Pediatric sleep apnea is a condition that can affect children, leading to disrupted sleep and potential implications for their oral health. At Oak Grove Dental Center, we understand that addressing pediatric sleep apnea is important and that children with it could face unintentional consequences for their oral health later in life. Here’s a short guide on what you should know about pediatric sleep apnea and how it can be treated.
Understanding Pediatric Sleep Apnea and Your Treatment Options
Pediatric sleep apnea occurs when a child’s airways become partially or completely blocked during sleep, leading to reduced oxygen levels and disrupted sleep patterns. Detecting the signs and symptoms of sleep apnea in children is crucial for early intervention. Here are some signs to look out for:
- Snoring: Persistent and loud snoring is a common symptom of sleep apnea in children.
- Restless Sleep: Children with sleep apnea may experience tossing and turning in their sleep.
- Pauses in Breathing: In some cases, children may experience pauses in breathing during their sleep.
- Mouth Breathing: Sleep apnea causes children to breathe primarily through the mouth instead of their nose.
- Daytime Sleepiness: Excessive daytime sleepiness or difficulty staying awake can be signs of sleep apnea.
- Behavioral Changes: Sleep deprivation can also cause mood changes, leading to irritability, mood swings, and poor concentration.
- Poor School Performance: Sleep deprivation from sleep apnea can also affect their cognitive abilities and ability to perform well in school.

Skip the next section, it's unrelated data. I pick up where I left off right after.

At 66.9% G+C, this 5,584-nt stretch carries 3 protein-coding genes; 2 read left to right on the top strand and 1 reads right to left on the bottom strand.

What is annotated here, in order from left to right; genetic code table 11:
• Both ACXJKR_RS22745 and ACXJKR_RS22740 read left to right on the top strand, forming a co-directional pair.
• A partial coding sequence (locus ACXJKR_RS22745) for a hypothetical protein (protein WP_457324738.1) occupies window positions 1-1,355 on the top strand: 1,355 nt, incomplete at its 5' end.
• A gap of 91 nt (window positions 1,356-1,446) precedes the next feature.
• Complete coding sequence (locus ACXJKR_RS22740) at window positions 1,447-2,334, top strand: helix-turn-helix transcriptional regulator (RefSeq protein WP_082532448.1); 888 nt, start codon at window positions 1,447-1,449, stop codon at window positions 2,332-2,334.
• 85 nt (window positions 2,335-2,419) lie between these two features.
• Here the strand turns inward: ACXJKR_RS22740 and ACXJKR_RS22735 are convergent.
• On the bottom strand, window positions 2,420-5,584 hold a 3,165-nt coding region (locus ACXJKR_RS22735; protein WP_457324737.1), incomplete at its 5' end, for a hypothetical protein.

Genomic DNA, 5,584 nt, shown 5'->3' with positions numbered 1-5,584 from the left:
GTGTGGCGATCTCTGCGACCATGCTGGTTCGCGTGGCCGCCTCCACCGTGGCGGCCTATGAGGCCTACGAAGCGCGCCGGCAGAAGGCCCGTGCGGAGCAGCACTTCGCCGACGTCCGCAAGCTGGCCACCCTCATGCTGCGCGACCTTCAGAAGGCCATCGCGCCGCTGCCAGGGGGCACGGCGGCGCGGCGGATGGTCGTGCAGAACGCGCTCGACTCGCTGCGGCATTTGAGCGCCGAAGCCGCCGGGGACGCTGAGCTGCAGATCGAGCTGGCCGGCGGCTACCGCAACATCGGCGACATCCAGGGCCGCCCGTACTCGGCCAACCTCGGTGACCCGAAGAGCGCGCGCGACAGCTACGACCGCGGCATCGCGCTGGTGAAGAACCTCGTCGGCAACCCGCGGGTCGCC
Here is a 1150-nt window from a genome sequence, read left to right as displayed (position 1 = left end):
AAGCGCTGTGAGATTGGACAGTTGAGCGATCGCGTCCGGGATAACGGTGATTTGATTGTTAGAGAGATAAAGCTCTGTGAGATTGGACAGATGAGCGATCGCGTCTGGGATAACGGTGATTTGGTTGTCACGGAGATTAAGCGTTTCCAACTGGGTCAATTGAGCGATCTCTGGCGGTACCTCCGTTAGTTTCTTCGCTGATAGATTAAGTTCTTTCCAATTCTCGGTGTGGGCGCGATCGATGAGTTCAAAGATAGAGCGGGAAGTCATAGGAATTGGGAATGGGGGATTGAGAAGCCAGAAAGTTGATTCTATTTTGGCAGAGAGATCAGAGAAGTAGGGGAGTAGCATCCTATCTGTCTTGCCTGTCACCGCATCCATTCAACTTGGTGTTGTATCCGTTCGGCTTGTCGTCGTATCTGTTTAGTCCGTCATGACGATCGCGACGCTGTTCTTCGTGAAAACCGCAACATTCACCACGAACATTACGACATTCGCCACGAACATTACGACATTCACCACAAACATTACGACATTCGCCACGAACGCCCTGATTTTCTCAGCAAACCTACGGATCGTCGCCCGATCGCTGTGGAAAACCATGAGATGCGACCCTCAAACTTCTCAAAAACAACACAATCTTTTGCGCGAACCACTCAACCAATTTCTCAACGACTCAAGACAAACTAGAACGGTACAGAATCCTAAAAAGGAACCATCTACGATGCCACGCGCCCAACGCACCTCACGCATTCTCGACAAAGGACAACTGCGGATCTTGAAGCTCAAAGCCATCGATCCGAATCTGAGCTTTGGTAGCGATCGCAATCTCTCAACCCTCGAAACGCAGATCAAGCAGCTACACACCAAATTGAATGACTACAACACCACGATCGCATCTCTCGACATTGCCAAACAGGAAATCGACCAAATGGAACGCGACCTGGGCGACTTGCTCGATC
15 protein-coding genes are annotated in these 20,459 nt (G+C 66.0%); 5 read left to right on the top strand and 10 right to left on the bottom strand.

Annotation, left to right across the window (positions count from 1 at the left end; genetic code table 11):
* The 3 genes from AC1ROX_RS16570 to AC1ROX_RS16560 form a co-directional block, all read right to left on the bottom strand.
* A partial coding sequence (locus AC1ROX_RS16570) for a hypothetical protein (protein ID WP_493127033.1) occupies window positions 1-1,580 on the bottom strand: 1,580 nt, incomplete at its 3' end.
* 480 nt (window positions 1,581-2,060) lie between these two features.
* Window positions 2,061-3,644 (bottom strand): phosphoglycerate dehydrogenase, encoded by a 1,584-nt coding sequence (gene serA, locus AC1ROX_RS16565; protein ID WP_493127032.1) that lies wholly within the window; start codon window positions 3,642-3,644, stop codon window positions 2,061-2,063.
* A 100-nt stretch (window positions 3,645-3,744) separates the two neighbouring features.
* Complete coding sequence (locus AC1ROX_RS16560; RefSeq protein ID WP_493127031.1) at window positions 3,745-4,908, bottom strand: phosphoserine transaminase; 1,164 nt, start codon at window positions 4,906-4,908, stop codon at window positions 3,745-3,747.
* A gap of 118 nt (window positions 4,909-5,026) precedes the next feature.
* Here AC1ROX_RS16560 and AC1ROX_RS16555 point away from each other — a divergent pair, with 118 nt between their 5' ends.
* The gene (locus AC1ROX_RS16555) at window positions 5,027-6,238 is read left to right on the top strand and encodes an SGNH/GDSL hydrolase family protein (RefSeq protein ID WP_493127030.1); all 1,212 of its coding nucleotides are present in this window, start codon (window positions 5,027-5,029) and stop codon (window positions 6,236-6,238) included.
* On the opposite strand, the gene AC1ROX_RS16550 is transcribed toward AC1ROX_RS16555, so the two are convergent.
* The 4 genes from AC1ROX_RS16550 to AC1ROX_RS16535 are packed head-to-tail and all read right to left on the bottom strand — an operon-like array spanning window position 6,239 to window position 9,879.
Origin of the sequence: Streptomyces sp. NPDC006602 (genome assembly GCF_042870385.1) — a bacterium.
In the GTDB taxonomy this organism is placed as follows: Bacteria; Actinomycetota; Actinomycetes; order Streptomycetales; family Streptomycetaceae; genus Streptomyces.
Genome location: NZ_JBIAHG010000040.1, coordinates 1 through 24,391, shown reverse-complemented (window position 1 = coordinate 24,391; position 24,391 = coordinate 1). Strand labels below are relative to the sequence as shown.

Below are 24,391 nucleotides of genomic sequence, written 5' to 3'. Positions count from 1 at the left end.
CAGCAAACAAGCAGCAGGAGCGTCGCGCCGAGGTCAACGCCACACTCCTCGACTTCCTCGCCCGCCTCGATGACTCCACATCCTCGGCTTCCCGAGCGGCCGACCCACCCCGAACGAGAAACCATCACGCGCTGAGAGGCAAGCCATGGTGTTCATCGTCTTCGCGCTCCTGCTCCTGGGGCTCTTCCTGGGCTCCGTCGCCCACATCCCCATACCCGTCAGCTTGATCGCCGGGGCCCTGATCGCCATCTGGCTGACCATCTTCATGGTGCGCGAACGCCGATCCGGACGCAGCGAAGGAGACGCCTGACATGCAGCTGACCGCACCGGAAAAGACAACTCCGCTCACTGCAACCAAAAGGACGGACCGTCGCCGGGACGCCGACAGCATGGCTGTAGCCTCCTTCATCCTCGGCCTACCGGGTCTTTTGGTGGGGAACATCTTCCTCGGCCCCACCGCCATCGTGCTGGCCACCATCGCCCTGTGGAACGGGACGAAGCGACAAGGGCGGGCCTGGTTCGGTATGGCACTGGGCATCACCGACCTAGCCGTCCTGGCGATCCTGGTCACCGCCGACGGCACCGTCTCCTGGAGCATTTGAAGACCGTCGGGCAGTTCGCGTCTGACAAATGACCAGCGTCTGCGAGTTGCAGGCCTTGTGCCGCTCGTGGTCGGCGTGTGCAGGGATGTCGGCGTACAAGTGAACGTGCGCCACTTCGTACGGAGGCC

Because of how this condition interferes with sleep, pediatric sleep apnea can have massive oral health implications for your child, causing problems to arise, such as:
- Malocclusions: Chronic mouth breathing from sleep apnea can lead to tooth and jaw misalignment, resulting in an improper bite and other orthodontic concerns.
- Bruxism: Sleep apnea can also contribute to teeth grinding (bruxism) in children, leading to tooth wear, jaw pain, and headaches.
- Tooth Decay: Breathing through the mouth can also contribute to dryness, reducing saliva flow and increasing the risk of tooth decay and cavities.
- Gingivitis and Periodontal Disease: Reduction in saliva flow from mouth breathing can also contribute to gum inflammation, which can progress to periodontal disease.
- Facial Abnormalities: Pediatric sleep apnea, especially during the child’s earliest stages of development, can sometimes cause facial abnormalities, such as long-face syndrome or changes in jaw development.
- Enlarged Tonsils: Sleep apnea is often associated with enlarged tonsils, which can obstruct airways and contribute to breathing difficulties.
- Poor Oral Hygiene: In many cases, sleep deprivation in children can lead to struggles maintaining proper oral hygiene.
Managing Pediatric Sleep Apnea at Oak Grove Dental Center
At Oak Grove Dental Center, early identification and treatment for pediatric sleep apnea is essential for your child’s oral health. If you want to learn more about our services, please get in touch with our practice in Milwaukie, OR, by calling (503) 654-9521 to schedule an appointment with Dr. Kevin H. Speer.